Consumer-products companies are turning to new technology to overcome the biggest obstacle to learning what shoppers really think: what the shoppers say.
It turns out consumers aren’t a very reliable source of information about their own preferences. Academic research has shown focus-group subjects try to please their testers and overestimate their interest in products, making it hard to get a read on what works. But getting testing right is crucial for consumer-products companies because they ship high volumes and lack direct contact with shoppers.
To find out what really draws their test shoppers’ attention, companies like Procter & Gamble Co., Unilever UL, and Kimberly-Clark Corp. are combining three-dimensional computer simulations of product designs and store layouts with eye-tracking technology. And that, in turn, is helping them roll out new products faster and come up with designs and shelf layouts that boost sales.
Marketers are using eye-tracking. Here, a Brooklyn, N.Y., shopper.
Kimberly-Clark’s researchers used computer screens outfitted with retina-tracking cameras when testing the newest packaging for its Viva paper towels in 2009, says Kim Greenwood, senior manager in the company’s Virtual Reality Group. Their goal was to find which designs got noticed in the first 10 seconds a shopper looked at a shelf—a crucial window when products are recognized and placed in the shopping cart. They also wanted to know if the preferences held up on different count packages, from single rolls to multipacks.
By measuring the shopper’s response to different designs, Kimberly-Clark deciphered what caught shoppers’ attention, the most common starting point and the viewing sequence.
A screenshot of a ’heat map’ that Unilever created by measuring how long and how often test shoppers looked at packages on a computer screen. Unilever used a camera to track each tester’s eye movements.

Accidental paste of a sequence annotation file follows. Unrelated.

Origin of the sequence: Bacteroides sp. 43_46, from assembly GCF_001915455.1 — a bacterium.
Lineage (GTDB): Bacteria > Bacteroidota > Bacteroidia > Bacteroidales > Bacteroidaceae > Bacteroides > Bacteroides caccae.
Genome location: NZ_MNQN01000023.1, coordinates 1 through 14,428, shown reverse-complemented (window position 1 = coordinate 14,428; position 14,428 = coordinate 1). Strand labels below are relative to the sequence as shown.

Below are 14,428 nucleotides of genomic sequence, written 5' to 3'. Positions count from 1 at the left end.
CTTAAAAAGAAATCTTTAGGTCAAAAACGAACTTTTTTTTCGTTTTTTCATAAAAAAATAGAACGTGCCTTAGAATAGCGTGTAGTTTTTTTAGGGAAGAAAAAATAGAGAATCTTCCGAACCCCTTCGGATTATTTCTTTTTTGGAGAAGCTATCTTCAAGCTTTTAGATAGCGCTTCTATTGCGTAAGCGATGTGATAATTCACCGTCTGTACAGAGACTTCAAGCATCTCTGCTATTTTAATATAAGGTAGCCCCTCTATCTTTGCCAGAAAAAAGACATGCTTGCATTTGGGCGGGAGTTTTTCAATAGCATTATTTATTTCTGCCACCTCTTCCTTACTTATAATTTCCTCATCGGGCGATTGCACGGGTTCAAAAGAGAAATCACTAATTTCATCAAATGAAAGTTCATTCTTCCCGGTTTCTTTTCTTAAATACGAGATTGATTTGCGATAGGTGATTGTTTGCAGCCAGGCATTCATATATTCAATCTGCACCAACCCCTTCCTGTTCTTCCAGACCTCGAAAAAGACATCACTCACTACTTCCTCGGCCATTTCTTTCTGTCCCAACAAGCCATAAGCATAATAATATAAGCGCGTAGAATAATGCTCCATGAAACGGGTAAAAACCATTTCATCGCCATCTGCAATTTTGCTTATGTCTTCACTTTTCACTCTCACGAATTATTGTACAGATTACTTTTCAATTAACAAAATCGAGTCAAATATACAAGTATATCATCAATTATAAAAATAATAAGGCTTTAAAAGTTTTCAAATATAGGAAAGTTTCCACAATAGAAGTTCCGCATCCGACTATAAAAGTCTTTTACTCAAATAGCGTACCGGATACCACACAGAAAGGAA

"Combining these factors helped us select a ’wave’ design over a ’splash’ design," Ms. Greenwood said.
Screenshot of a ’heat map’ that Unilever created by measuring how long and how often test shoppers looked at packages on a computer screen. Unilever used a camera to track each tester’s eye movements.
Marketers have long been aware that product testers unconsciously seek to please researchers conducting the tests. Moreover, psychology and marketing professors say people often don’t realize what draws their eyes or how they truly feel about a product. They also overestimate the likelihood they will make a purchase, ignoring competing products and their own budgets.
"There’s often a big disconnect between what people want to do and what they say they want to do," says Steve Posavac, a professor of marketing at Vanderbilt University. "Any attitude," he says, "becomes more extreme" in research studies.
Researchers have watched test consumers’ eye movements for clues to their thinking since the early 1900s. But vastly improved technology in the past few years has helped them actually track retinas to get a true fix on where people are looking, for how long and how often. That information has helped dispel myths about what really matters in design.
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